«This underscores a broader use of the cutting-edge technologies in China from human-beings to animals», says Xiao Jing, chief scientist of Ping An Technology, the tech arm of China’s second-largest insurer Ping An Group.
What’s happening. The Shenzhen-based company uses the technologies to identify livestock via cow’s patterns and pig’s faces and tails. This facilitates the claims for its agricultural insurance and helps spot fraud. Traditionally, agricultural insurance policies have long been fraught with fraud risk due to livestock not being easily recognizable. Farmers often exaggerate their herd count in hope to receive more from insurances.
Meanwhile, the AI-powered system is said to help monitor the movement of every cow and pig and alert farmers if an animal shows signs of strange behavior. The experimental system records data from drinking, milking and other activities in real time, and compares collected information with historical data to keep a close watch on animal’s health through AI-enabled analysis.
Chinese internet behemoth Alibaba Group also loses no time in joining the fray. The conglomerate tests the potentials of its voice recognition technology to detect the grunts and squeals of piglets that are in trouble.
The big picture. Agriculture stands as the last frontier in China where the transformative technologies are waving magic wands. The most populous country on earth needs to produce food to meet the huge demand of its 1.4 billion inhabitants. As labor costs hike and society rapidly ages, the sheer power of technology means the nation’s more than 300 million farms have modern solutions to embrace a raise in efficiency.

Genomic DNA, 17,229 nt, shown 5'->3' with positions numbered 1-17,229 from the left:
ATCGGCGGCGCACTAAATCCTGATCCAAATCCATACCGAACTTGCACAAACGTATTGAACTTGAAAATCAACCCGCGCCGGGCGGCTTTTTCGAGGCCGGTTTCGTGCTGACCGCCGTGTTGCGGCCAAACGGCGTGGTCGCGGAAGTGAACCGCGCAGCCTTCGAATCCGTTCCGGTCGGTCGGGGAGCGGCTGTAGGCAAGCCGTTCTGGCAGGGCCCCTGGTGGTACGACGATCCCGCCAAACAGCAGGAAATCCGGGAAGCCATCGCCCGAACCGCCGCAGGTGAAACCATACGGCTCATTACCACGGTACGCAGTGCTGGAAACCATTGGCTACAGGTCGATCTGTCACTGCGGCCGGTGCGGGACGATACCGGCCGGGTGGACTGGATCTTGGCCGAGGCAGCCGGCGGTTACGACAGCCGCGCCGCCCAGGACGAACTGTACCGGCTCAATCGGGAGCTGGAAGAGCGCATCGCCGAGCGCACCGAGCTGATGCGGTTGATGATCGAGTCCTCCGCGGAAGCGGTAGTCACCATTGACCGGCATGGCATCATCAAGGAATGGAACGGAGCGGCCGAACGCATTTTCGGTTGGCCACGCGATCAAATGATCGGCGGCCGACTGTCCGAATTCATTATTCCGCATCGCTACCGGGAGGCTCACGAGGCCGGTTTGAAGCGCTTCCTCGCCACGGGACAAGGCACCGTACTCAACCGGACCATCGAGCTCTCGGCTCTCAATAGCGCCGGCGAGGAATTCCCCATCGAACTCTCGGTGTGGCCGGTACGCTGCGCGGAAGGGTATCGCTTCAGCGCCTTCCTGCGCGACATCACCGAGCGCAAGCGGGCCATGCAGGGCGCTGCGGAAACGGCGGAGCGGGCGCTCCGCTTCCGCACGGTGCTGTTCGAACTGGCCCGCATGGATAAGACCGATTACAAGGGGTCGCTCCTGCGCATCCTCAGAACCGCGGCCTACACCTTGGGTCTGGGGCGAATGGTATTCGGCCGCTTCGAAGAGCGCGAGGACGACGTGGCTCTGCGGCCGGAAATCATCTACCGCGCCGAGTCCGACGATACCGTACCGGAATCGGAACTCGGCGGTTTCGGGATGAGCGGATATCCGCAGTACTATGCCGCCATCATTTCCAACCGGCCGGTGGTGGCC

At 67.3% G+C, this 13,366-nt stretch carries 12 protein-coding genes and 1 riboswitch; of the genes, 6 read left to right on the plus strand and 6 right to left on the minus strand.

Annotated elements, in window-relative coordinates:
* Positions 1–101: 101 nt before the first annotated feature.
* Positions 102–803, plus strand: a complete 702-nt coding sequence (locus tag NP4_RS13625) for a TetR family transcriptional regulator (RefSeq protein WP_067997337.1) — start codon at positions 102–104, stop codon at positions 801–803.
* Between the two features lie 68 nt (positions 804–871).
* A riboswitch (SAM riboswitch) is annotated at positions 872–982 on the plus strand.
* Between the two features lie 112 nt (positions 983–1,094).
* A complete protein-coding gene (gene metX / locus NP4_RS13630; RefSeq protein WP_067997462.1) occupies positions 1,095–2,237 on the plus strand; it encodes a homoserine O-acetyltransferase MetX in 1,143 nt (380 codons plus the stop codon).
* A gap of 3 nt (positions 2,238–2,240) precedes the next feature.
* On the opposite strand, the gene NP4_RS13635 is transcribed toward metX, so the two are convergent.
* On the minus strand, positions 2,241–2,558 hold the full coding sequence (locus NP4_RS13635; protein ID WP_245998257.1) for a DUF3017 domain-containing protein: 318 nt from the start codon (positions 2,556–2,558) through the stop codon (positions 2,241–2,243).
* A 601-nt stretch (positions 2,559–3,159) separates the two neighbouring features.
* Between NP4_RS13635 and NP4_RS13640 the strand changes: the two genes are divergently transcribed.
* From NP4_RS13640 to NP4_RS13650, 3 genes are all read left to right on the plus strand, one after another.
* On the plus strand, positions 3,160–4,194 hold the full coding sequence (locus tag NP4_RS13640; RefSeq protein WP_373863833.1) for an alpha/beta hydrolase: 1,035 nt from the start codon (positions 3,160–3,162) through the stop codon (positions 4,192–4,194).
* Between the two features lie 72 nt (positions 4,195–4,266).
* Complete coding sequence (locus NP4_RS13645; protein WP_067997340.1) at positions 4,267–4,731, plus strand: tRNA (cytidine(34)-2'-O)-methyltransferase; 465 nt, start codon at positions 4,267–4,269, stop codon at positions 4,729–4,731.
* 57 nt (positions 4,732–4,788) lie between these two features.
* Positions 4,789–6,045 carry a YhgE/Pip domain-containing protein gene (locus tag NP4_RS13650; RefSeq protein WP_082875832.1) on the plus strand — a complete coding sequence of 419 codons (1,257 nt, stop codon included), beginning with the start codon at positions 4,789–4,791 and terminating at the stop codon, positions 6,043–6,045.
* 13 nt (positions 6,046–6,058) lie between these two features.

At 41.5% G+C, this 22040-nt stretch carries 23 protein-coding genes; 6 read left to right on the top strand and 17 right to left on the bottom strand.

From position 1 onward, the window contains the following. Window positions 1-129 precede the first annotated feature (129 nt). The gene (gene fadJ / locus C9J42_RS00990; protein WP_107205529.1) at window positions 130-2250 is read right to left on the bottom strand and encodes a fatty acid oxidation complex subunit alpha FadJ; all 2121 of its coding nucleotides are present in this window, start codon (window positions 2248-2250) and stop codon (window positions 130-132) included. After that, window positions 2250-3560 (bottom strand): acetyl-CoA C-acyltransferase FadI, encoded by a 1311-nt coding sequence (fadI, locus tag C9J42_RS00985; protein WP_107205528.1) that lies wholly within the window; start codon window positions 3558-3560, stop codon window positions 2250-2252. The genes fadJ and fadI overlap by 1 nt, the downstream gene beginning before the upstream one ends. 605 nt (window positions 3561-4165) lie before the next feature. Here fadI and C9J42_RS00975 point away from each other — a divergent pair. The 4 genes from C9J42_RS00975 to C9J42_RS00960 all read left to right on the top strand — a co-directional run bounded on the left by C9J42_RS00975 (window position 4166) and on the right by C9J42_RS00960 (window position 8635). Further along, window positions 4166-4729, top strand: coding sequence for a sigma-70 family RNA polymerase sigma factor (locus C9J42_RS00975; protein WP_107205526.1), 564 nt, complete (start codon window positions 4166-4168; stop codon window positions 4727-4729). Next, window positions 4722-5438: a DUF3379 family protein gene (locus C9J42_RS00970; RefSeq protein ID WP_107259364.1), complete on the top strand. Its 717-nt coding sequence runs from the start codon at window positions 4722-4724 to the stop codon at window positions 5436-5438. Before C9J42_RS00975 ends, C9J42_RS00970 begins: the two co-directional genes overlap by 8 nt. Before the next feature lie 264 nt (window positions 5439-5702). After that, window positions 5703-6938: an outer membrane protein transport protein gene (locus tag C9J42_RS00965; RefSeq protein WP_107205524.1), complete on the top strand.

Since last year, China - the world’s largest pork consumer - has seen its hog industry deadly hit by African swine fever.
«Disease has become the biggest factor restricting the pork production level in China, says Wang Lixian, a researcher at the Institute of Animal Science of Chinese Academy of Agricultural Sciences. This is where innovative technologies could come to lend a helping hand, by minimizing accidents and reducing unnatural deaths».
Yes, but. According to Ping An, piglets remain the livestock that poses the greatest difficulty to facial recognition. The animal can grow up in a few short months with the enormous change of appearance. This means photo and data should be collected on a constant basis to the cloud-enabled database, otherwise the technologies could be rendered useless.